In Andes (both town and hamlet) we treasure our local history and, at the same time, remain proudly connected to the wider world, having a long history of both affecting and being dramatically affected by the rest of the state and New York City. Though we are tucked away in the remote foothills of the western Catskill Mountains, there’s nothing frozen in amber about us.
Founded in 1819, the hamlet of Andes was a thriving self-sufficient village, in its early days, with 9 saw and grist mills, artisans and professionals of every stripe, and hotels that were stops on a major stagecoach route.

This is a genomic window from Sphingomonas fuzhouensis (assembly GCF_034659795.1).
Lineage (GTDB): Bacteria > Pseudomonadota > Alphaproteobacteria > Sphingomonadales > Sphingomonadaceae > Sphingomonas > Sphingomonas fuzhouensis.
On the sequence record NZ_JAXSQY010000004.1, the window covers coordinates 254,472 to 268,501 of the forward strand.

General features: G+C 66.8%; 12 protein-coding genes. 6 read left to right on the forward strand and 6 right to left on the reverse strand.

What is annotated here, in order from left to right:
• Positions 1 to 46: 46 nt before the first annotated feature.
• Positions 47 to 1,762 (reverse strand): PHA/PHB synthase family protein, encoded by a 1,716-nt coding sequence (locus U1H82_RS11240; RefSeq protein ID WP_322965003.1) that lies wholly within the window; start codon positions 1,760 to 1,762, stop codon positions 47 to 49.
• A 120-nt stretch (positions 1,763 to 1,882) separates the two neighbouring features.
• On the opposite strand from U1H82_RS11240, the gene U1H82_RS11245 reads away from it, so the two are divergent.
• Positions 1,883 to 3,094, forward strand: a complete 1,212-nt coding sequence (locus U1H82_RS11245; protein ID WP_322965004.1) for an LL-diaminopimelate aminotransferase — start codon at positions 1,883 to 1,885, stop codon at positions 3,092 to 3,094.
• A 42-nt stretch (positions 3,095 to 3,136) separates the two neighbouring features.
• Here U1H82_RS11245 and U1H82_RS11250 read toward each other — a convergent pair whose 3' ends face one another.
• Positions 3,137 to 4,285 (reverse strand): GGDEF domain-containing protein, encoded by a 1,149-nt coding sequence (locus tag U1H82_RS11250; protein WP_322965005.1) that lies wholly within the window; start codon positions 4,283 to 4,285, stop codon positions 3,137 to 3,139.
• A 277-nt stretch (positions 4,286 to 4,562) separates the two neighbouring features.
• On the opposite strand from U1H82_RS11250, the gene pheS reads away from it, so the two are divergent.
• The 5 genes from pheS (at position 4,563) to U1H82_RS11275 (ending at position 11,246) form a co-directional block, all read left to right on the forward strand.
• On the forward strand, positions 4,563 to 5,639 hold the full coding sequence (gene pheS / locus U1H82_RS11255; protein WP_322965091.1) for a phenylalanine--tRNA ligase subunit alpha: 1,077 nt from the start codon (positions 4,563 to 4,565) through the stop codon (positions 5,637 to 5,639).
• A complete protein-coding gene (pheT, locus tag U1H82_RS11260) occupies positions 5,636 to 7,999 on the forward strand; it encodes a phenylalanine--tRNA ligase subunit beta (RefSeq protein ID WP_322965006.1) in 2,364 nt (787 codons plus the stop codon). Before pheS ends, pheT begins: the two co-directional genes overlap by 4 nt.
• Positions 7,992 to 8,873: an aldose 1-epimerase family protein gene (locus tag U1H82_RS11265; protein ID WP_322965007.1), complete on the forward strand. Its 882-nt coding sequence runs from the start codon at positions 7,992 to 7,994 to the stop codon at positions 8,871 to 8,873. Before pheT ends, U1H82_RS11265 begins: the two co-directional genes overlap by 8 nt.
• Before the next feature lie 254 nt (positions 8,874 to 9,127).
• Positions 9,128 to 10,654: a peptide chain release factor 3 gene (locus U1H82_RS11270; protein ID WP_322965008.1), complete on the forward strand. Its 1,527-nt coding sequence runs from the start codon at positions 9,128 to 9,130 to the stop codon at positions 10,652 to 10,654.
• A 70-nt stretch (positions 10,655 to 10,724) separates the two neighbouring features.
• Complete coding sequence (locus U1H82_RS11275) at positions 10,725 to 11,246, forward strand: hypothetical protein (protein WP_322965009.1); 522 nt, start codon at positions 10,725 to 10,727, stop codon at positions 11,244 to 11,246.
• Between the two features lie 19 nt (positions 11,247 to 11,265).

A culminating event in the tenant rebellion in upstate New York, known as the Anti-rent War, occurred in Andes in 1845, leading to the termination of an archaic form of land tenure akin to feudal serfdom. It happened on Dingle Hill when undersheriff Osman Steele, at a forced cattle sale, was shot on his horse by a masked “Calico Indian” (one of the tenant farmer protesters, claiming to have been shot at first). Hundreds subsequently were sentenced to death by hanging, though their sentences were later commuted by the next governor.